AUGUSTA — A proposal from two Republican lawmakers to expand the state’s Medicaid program to more than 60,000 low-income residents and establish a managed care system for all 320,000 beneficiaries inched forward Monday.
Democrats on the Legislature’s Health and Human Services Committee approved L.D. 1487 in a party-line vote of 7-5. The bill, sponsored by Assistant Senate Minority Leader Roger Katz, R-Augusta, and Sen. Thomas Saviello, R-Wilton, is designed to attract Republican votes to back what has been a largely Democrat-led effort to expand the public health insurance program for the poor.
The bill’s managed care provision, which Katz said would help the state reduce costs in the $2.5 billion program, is one of several measures included to bring along enough Republican votes to circumvent an anticipated veto by Gov. Paul LePage.
Nonetheless, Republican-led resistance to the proposal remains strong. Rep. Carol McElwee, R-Caribou, a member of the health committee, supported Medicaid expansion last year, but said Monday that constituents in her district did not want expansion. She said the majority of the calls she had received urging her to support the bill were from people living in Portland.
“I supported MaineCare (Maine’s version of Medicaid) last year because I thought it was the ethical thing to do,” she said. “I’ve changed my mind. I’m not for managed care. . . . I’m still interested in helping people,” but there are other ways besides Medicaid.
McElwee’s vote is a blow for House Democrats, who fell three votes shy of overriding LePage’s veto of expansion last year and saw the managed care provision as a key concession in Katz’s bill.
Rep. Drew Gattine, D-Westbrook, said he is ambivalent about managed care, but the bill is the only way forward. He said it is unfortunate that the Medicaid debate has been so divisive in Maine when other states with divided government had achieved compromises.
“This administration and the (Department of Health and Human Services) have not budged one inch,” he said.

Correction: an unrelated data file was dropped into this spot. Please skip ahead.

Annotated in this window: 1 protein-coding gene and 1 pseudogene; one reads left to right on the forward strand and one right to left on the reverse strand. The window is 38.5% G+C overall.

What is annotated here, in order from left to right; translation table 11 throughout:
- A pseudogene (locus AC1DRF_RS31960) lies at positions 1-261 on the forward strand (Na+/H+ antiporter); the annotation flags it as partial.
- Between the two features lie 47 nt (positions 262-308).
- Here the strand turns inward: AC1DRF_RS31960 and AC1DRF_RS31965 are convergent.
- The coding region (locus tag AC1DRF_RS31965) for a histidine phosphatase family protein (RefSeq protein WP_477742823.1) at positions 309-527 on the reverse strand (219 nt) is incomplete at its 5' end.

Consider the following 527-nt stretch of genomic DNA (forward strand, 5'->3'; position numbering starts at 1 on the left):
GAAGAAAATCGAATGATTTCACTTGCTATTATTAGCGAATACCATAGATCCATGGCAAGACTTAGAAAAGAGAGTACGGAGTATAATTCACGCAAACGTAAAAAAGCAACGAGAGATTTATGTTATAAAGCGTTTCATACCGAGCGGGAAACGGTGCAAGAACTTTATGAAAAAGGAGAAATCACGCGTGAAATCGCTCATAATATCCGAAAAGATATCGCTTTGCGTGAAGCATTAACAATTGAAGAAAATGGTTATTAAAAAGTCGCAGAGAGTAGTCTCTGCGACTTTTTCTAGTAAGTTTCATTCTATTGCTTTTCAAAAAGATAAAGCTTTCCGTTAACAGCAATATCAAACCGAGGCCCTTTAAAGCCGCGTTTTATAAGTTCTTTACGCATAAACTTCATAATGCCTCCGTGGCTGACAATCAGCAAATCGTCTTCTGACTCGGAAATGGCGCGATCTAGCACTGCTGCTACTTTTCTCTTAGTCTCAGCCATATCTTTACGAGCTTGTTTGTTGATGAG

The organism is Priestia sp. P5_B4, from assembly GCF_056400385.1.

The LePage administration has continued its campaign to defeat expansion, claiming last week that it would harm the environment because the program would crowd out funding for state-led natural resource protection.
More recently, Mary Mayhew, the governor’s health and human services commissioner, attacked the analysis and motives of the Legislature’s nonpartisan budget office, which issued an estimate that the bill would cost the state $683,520 over the first three years of expansion. That’s considerably less than projections from the LePage administration, which has leaned on the controversial analysis of a consultant.
The deeply entrenched positions and the partisan nature of the debate loom over the bill as it moves to the Senate and House for floor votes.
Expansion would extend health insurance to an estimated 60,000 to 70,000 adults who have no children and earn as much as 133 percent of the federal poverty level – just over $15,558 a year for an individual – while providing an economic boost to hospitals and health care providers.
Proponents of managed care say it improves the efficiency of Medicaid and saves money while installing benchmarks for health outcomes. Opponents worry that managed care can lead providers to deny care if they’re close to the payment caps set by the state.
National data show that managed care in Medicaid is becoming more common as states try to control spending.
The Kaiser Family Foundation reported that the percentage of Medicaid recipients enrolled in some form of managed care increased from 57 in 2002 to 66 in 2012. Managed care is used in at least 45 states, according to the U.S. Department of Health and Human Services.
The Kaiser foundation also found that savings through managed care produced mixed results, and that significant savings were largely dependent on how states crafted their plans. The key savings drivers, the report said, were reduced emergency room use and improved use of primary care physicians.
Steve Mistler can be contacted at 791-6345 or at: